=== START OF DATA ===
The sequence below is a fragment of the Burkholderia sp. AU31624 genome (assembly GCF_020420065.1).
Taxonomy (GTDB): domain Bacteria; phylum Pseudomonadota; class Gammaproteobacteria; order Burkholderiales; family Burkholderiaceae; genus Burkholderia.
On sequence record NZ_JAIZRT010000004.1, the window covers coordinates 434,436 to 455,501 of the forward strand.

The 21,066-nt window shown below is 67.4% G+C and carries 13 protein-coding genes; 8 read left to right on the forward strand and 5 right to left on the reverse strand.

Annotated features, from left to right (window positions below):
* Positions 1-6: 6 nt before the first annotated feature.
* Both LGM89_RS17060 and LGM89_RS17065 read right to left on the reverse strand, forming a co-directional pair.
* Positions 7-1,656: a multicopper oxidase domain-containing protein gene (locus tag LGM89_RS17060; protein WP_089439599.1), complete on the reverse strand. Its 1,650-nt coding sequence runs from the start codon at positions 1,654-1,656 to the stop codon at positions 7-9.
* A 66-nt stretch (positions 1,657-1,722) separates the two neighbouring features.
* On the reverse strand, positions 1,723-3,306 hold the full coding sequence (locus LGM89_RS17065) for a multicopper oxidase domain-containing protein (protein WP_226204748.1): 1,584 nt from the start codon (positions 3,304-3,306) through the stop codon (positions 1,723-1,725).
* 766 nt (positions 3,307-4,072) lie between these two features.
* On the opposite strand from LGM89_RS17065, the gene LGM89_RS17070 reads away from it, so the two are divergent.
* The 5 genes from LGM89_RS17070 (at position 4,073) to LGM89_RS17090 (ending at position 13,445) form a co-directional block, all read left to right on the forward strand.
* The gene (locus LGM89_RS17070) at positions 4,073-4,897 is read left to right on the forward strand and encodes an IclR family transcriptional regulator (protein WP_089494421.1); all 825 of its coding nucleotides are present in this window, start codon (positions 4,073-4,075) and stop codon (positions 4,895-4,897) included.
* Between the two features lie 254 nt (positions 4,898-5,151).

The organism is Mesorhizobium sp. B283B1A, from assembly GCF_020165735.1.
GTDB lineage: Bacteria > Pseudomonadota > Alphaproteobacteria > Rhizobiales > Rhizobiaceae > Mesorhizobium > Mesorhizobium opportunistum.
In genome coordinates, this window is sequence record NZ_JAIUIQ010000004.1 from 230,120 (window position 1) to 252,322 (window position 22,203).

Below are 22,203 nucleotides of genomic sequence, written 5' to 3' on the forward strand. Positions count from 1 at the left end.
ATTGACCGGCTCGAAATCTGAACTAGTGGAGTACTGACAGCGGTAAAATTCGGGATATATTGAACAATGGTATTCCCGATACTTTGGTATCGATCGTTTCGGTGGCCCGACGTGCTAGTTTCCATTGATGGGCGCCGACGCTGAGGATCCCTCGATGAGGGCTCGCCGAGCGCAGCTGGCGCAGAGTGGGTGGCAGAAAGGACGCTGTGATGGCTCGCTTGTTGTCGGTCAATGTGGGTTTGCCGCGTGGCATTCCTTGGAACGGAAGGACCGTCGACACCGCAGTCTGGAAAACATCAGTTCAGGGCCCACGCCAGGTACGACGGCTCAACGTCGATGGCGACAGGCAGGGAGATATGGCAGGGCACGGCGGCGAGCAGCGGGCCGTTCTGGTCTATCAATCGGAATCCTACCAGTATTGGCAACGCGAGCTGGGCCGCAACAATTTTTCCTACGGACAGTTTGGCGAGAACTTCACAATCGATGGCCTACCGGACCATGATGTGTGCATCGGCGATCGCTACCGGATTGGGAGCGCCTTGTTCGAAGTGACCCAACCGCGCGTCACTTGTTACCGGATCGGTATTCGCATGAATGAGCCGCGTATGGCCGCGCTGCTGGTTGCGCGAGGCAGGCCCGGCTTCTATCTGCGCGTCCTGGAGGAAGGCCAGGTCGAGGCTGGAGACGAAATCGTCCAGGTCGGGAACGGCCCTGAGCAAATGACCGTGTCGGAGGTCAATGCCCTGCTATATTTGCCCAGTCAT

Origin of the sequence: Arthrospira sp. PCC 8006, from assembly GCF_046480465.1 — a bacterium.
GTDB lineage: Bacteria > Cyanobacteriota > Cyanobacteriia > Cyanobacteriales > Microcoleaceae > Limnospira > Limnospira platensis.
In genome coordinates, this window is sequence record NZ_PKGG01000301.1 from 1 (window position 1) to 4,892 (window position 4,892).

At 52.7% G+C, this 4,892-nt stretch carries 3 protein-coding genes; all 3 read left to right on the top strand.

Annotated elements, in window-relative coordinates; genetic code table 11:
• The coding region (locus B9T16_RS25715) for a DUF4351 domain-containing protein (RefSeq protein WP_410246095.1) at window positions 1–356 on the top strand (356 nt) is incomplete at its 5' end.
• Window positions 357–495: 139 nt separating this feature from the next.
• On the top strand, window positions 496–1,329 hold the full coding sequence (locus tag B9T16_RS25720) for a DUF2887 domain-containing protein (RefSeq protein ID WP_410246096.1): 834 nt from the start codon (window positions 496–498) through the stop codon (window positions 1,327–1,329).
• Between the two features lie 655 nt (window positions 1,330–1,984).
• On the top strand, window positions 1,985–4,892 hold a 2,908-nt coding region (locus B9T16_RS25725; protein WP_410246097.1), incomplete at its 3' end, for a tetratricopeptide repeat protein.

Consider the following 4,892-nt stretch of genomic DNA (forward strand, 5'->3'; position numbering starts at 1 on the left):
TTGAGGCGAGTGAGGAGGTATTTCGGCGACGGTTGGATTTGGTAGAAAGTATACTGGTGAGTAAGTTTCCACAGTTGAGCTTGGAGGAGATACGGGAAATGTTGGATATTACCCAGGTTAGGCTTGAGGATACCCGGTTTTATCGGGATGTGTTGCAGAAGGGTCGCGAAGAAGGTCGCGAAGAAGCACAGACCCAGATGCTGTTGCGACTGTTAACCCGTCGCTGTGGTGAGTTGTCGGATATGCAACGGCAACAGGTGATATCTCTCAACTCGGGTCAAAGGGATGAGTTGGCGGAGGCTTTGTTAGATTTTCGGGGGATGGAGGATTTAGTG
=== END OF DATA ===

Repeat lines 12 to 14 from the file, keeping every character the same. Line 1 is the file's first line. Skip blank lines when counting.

* On the opposite strand from LGM89_RS17065, the gene LGM89_RS17070 reads away from it, so the two are divergent.
* The 5 genes from LGM89_RS17070 (at position 4,073) to LGM89_RS17090 (ending at position 13,445) form a co-directional block, all read left to right on the forward strand.
* The gene (locus LGM89_RS17070) at positions 4,073-4,897 is read left to right on the forward strand and encodes an IclR family transcriptional regulator (protein WP_089494421.1); all 825 of its coding nucleotides are present in this window, start codon (positions 4,073-4,075) and stop codon (positions 4,895-4,897) included.